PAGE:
I woke from a dream of sitting on the sand, then, walking into the ocean, and standing there until the tide came in and floated away my shoes.  With no shoes, I walked on rocks, exhilarated and soothed by natural stimulation, reflexology, a balance of shifting pleasure and pain.

I remembered being in a park in Hong Kong set up for barefoot walking on different surfaces and textures.  Walking there is meditation and a treat for the feet. I have a rug made up of river rocks and I love to stand on it and lift my feet up and down, moments of awakening, captured and set loose in a pause.

The baby shower yesterday was touching and sweet.  We spoke of how simple childbirth is in one way in that billions of us humans are here, and yet each one seems like a miracle, each of us a miracle.

I’m reminded of the words of Pablo Casals.

“The CHILD must know that he is a MIRACLE, that since the beginning of the world there hasn’t been, and until the end of the world will not be, another child like him.” 

And each of us is that child.

I was awake early this morning, still dark, and with my two kitties we watched the world come to light.  Wind blew through in the night, and pine needles are scattered like pick-up sticks all over the decks.

The light is soft with Autumn threading through.

Yesterday I was with people some of whom didn’t know of my brother’s death.  Speaking of it, sharing it, showed me that the wound is still fresh, and maybe it’s also a gathering of family and friends that touches the awareness of impermanence, the fragility and preciousness of life here.

I returned home to these words of Thich Nhat Hanh from his book “No Death, No Fear.” Reading his response to the death of his mother, I was turned on a lathe of understanding, moved to refresh my clay.

The day my mother died I wrote in my journal, “A serious misfortune of my life has arrived.” I suffered for more than one year after the passing away of my mother. But one night, in the highlands of Vietnam, I was sleeping in the hut in my hermitage. I dreamed of my mother. I saw myself sitting with her, and we were having a wonderful talk. She looked young and beautiful, her hair flowing down. It was so pleasant to sit there and talk to her as if she had never died. When I woke up it was about two in the morning, and I felt very strongly that I had never lost my mother. The impression that my mother was still with me was very clear. I understood then that the idea of having lost my mother was just an idea. It was obvious in that moment that my mother is always alive in me.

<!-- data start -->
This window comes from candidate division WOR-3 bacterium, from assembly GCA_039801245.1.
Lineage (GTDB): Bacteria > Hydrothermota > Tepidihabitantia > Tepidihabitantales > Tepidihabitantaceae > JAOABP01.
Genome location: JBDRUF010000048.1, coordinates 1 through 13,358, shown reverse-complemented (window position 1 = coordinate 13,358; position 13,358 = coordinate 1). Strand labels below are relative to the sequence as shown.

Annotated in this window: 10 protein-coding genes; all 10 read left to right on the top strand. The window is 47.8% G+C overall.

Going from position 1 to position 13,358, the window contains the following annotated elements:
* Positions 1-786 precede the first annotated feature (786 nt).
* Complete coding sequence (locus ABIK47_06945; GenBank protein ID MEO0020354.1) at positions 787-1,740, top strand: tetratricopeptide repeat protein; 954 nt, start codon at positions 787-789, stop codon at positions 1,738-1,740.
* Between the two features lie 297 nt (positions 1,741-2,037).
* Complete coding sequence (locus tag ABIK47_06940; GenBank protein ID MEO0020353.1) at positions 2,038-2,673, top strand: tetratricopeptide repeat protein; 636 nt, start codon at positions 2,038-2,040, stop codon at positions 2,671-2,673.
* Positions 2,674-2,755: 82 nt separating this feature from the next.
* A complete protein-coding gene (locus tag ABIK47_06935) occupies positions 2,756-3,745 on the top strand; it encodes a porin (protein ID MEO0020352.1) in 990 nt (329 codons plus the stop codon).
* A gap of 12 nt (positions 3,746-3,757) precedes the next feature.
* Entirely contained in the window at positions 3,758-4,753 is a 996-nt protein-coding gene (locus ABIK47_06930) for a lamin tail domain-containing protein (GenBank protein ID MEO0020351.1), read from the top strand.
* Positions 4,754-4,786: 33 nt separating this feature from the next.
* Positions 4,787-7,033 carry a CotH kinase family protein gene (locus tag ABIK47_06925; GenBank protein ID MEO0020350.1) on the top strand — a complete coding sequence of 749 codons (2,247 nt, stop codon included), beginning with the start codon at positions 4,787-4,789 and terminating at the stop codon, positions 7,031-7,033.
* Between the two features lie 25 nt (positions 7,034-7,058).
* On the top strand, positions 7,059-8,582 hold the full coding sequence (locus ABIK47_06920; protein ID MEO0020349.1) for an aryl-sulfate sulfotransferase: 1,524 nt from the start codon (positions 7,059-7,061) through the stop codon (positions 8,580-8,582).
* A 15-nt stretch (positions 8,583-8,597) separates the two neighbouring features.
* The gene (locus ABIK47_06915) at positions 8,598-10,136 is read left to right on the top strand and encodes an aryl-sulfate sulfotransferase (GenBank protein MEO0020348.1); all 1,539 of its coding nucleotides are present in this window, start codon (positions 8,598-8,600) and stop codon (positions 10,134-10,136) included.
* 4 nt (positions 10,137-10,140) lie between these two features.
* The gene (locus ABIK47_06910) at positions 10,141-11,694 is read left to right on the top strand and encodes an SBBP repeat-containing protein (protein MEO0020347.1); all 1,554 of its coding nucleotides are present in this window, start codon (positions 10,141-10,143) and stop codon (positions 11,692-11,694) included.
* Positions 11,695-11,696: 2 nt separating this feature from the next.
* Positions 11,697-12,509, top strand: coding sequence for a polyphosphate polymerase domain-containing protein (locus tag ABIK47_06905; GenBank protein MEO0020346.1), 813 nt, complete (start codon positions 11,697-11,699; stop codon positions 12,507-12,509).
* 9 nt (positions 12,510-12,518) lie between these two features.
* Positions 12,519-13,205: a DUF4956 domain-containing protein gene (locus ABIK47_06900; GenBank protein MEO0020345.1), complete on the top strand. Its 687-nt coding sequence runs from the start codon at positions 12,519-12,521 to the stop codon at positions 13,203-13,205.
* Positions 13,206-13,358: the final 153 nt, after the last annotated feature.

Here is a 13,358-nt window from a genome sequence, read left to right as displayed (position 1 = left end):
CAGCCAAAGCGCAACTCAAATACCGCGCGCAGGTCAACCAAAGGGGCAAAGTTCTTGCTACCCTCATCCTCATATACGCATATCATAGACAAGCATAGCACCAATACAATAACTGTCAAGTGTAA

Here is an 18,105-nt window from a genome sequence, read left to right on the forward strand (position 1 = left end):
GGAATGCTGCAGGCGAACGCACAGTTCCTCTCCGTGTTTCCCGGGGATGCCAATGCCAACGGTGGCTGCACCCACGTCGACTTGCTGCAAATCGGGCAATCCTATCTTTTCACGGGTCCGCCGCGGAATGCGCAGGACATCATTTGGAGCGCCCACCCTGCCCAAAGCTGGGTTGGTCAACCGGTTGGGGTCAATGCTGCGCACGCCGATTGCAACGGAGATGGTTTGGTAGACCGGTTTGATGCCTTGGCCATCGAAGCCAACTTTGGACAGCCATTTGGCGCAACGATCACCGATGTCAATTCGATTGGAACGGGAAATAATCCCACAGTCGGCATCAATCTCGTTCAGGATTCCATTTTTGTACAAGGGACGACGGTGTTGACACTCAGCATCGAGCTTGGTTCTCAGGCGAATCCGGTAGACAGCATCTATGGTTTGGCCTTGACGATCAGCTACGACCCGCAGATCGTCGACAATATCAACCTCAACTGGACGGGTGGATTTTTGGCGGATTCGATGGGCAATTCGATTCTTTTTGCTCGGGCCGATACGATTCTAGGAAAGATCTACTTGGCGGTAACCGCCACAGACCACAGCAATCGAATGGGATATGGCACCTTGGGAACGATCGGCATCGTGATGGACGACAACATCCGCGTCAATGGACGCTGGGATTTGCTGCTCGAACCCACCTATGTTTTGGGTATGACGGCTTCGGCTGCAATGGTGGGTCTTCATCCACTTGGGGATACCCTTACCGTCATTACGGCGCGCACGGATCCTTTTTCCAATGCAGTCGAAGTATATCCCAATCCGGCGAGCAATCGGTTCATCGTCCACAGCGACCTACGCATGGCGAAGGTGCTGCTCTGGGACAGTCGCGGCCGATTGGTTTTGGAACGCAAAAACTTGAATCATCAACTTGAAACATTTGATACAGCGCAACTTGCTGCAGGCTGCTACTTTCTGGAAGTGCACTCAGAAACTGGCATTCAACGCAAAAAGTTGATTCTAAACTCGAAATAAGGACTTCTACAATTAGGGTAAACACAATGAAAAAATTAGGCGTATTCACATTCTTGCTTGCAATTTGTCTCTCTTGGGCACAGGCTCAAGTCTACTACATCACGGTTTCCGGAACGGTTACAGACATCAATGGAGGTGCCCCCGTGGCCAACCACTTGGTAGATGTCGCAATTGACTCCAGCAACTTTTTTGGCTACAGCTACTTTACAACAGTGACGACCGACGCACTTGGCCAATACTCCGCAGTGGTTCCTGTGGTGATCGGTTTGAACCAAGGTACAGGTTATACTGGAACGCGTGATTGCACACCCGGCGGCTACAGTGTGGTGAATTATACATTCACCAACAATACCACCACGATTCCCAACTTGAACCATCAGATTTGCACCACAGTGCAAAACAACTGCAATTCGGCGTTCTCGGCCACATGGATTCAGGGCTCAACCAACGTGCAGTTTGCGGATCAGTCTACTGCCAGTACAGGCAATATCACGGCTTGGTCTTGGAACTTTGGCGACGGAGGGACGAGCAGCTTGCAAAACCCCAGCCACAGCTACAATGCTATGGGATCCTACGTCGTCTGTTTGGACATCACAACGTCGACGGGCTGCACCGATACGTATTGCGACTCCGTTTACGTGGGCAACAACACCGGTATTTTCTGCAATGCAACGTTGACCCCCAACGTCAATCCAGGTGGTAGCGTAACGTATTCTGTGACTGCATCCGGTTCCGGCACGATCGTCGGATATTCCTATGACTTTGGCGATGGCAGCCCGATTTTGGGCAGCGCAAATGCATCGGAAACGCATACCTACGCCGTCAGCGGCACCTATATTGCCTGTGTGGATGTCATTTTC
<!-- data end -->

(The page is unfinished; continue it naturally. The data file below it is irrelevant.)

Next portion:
I opened the door and went outside. The entire hillside was bathed in moonlight. It was a hill covered with tea plants, and my hut was set behind the temple halfway up. Walking slowly in the moonlight through the rows of tea plants, I noticed my mother was still with me. She was the moonlight caressing me as she had done so often, very tender, very sweet… wonderful! Each time my feet touched the earth I knew my mother was there with me. I knew this body was not mine but a living continuation of my mother and my father and my grandparents and great-grandparents. Of all my ancestors. Those feet that I saw as “my” feet were actually “our” feet. Together, my mother and I were leaving footprints in the damp soil.

From that moment on, the idea that I had lost my mother no longer existed. All I had to do was look at the palm of my hand, feel the breeze on my face or the earth under my feet to remember that my mother is always with me, available at any time.

Surrendering, I remember my family members who’ve passed are always with me, available at any time, like hands and feet.

Holding hands with rock and sand

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